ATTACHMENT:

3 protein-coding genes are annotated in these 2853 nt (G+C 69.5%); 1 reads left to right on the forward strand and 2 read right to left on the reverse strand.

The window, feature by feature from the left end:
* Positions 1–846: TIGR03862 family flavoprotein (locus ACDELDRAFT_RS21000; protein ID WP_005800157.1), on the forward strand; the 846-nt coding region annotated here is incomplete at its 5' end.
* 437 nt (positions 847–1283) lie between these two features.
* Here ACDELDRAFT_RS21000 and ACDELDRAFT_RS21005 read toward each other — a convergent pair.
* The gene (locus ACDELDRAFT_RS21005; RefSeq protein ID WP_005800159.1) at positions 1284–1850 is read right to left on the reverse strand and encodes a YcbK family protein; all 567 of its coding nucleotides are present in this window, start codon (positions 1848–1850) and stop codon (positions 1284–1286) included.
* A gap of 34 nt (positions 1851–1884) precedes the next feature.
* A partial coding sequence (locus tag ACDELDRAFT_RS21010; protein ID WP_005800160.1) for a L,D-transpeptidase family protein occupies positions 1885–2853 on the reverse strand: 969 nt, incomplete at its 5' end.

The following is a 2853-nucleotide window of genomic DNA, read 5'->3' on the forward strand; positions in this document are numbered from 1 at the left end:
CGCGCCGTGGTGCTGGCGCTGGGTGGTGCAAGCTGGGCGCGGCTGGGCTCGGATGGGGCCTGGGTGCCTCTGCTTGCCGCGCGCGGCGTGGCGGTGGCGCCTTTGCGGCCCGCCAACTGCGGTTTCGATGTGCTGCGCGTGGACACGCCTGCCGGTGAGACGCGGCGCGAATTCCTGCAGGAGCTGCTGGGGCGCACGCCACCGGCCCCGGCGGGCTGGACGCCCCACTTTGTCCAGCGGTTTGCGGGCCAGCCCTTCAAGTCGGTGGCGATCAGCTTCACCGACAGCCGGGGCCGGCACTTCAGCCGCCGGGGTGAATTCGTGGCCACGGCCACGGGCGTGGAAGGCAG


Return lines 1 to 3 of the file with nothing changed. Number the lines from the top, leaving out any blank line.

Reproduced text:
3 protein-coding genes are annotated in these 2853 nt (G+C 69.5%); 1 reads left to right on the forward strand and 2 read right to left on the reverse strand.

The window, feature by feature from the left end:
* Positions 1–846: TIGR03862 family flavoprotein (locus ACDELDRAFT_RS21000; protein ID WP_005800157.1), on the forward strand; the 846-nt coding region annotated here is incomplete at its 5' end.